6. Actually, the SCAR in the picture in Murdoc’s post is a SCAR-H 7.62 model. That’s probably why it looks heavier. If I had to guess, I’d say the logic for not including the XCR or Colt’s entry into the SCAR competition is that the FN SCAR already beat both rifles. (Take RobArm’s complaints about how they were treated for what you will.) Now, to throw some semi-random stuff out there: the husband of one of my classmates (they’re both Majors in the Army) works in acquisition. He’s currently working in night vision; before that, he worked in acquisition for USASOC, and he has some familiarity with the FN SCAR family from that, and from being good friends with the current project manager. He says that the FN SCAR is an excellent rifle/carbine, but that it’s modular capability is a lot more than the Big Army needs. Big Army would do just fine with a fixed barrel, either carbine or rifle length, depending on mission. SDMs, depending on the mission, might be able to use the -H version. But that’s just 18 or so per rifle company. Before he did acquisition, he was an infantry company commander in the 82d Airborne, who’s seen combat in Iraq. And he says if he were going back, he’d take an M4.

  7. HL: Oops. Grabbed the wrong one. Fixed. Thanks. Another thing to note is that the pictures aren’t exactly to scale. I sized the images to fit equally, but they aren’t quite the same. Close, though.

  8. It’s too bad they don’t open the competition up to different ammo choices too. They could shoot at jello men and which ever rifle did the most damage for the least money and best reliability wins. Ammo with some punch tend to do better in both the damage and reliability departments. Well, at least it is a step in the right direction.

  9. I forgot to mention that history does show a whole lot of missteps and missed opportunities in the history of US small arms development, at least as far back as the Model 1898 Krag-Jorgenson. 1890s-adopted the Krag and the underpowered .30-40 Govt round, when Mauser’s designs were available, featuring faster reloading (strippers)and a variety of higher velocity rounds (7×57, 8×57, 7.65 Argentine). The M1903 Springfield was adopted just 5 years later after Spanish troops armed with Mausers in 7×57 showed that the Ordnance Board made a mistake. The M1903 served as the standard service rifle for over 35 years, and the .30-06 lasted well over 50 years. Both good decisions. M1 Garand: a revolution in infantry firepower, firing a proven round. But they did miss two opportunities: the detachable box magazine, and the .276 Pederson round. You can debate the .276, but given that the M-14 was basically a modified M1 with a 20 round detachable box mag, I think the Army goofed there. The M1 was the best infantry rifle of WWII, but imagine how much better it would have been with a 20 round box mag. M-14 and the 7.62 NATO: don’t get me wrong-a good rifle, and a good round. BUT, both strongly failed to take into account the data from WWII. The specs for the new round were basically written so as to exclude any true medium power assault rifle round, when one was avaiable-the .280 Brit, as were two rifles to fire it-the EM-2 and the FAL. The Infantry Board actually preferred the EM-2 in .280, but they were overruled by the Ordnance Board Also in the 1950s: the M-60. It was replaced 40 years later by a version of the machinegun it ‘beat’, the FN MAG-58, in the guise of the M240B. I’ll leave the M-16 and the 5.56 to others.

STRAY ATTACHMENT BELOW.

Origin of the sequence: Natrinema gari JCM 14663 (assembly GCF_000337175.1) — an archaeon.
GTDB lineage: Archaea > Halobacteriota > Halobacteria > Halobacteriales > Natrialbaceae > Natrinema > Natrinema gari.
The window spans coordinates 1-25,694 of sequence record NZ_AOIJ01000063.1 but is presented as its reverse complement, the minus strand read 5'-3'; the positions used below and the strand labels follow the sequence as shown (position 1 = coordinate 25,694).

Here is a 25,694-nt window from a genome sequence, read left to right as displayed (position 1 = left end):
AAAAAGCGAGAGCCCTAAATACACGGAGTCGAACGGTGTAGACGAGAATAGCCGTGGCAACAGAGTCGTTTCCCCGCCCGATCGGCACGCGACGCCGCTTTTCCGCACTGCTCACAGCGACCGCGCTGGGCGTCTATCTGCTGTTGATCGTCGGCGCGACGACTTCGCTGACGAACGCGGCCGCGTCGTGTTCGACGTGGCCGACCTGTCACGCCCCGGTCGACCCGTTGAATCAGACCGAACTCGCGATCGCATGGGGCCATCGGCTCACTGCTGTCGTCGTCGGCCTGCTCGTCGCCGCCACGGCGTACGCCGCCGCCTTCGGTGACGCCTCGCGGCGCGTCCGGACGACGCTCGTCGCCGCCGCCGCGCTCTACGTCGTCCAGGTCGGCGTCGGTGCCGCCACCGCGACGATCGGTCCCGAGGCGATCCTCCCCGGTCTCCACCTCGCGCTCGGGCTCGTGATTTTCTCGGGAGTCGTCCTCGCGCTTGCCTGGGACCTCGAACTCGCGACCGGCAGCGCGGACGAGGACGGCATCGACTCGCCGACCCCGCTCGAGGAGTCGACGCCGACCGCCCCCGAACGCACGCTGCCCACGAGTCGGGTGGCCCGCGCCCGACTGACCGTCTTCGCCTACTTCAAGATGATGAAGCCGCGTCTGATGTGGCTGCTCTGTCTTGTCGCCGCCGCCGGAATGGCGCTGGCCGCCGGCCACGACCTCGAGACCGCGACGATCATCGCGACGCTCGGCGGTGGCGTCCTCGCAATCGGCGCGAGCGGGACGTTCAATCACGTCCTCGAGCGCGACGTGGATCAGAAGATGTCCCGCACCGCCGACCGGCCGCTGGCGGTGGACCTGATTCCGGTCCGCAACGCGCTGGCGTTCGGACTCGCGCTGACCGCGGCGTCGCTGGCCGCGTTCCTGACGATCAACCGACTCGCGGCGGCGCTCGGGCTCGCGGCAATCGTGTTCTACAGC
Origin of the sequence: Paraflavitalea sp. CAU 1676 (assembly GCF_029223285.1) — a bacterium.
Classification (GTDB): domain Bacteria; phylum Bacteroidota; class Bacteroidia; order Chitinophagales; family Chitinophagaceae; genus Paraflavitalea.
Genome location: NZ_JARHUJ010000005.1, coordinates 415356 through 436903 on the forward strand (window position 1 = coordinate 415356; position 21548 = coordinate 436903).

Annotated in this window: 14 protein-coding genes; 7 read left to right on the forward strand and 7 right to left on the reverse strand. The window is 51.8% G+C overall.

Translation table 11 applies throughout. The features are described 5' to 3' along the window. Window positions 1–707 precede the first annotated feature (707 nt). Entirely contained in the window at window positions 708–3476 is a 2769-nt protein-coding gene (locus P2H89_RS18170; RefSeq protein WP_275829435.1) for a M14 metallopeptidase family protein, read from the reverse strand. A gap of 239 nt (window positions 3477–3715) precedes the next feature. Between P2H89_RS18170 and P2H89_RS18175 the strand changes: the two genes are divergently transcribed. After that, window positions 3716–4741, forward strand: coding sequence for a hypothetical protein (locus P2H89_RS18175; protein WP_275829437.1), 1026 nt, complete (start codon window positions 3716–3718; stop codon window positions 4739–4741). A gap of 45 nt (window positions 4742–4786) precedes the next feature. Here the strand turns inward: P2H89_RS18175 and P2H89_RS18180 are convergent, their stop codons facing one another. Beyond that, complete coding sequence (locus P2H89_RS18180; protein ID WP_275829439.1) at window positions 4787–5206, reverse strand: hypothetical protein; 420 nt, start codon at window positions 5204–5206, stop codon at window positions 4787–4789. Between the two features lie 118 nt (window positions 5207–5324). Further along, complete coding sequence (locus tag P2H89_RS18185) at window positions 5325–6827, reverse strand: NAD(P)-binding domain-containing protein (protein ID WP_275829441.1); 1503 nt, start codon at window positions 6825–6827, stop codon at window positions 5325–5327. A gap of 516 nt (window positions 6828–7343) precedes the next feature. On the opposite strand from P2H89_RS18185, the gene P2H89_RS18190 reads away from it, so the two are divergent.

10. Oh, I also forgot to mention that my buddy did confirm to me that the XM-8 did fail the ‘give it to the Rangers and let them abuse it’ test rather spectacularly. Nobody can take weapons to the breaking point like the Rangers.

  11. The Israel Tavor seem to be really the best. Its reliable (specially dealing with sand), its very comfy (great ergonomics and very light), it has a long a barrel while still being compact.

  12. If what defense tech is correct about the test: ‘The sand tests will include 10 samples of each weapon through which engineers will fire 6,000 rounds. Each weapon and loaded magazine will be exposed to ‘extreme dust’ for 30 minutes then test fired with 120 rounds, Chyma said. ‘Each weapon will be wiped down and lubricated every 600 rounds with a full cleaning every 1,200 rounds,’ Chyma added. ‘The firing, collection of data and analysis of data is expected to take approximately five months’ The test is basically a public relations move. A real test would involve a larger set of weapons (100 is a nice round number) with differing set ups. 1 group with the well maintained weapons (like what is used in this test) another group with poorly maintained (x2 or x3 number of rounds between cleaning) and a third group of test till failure (no cleaning). Such a test would provide an adequate data set The test as proposed will only say what the Army has said all along, if you maintain your gun well, it should work as well (or poorly) as any other same caliber weapon.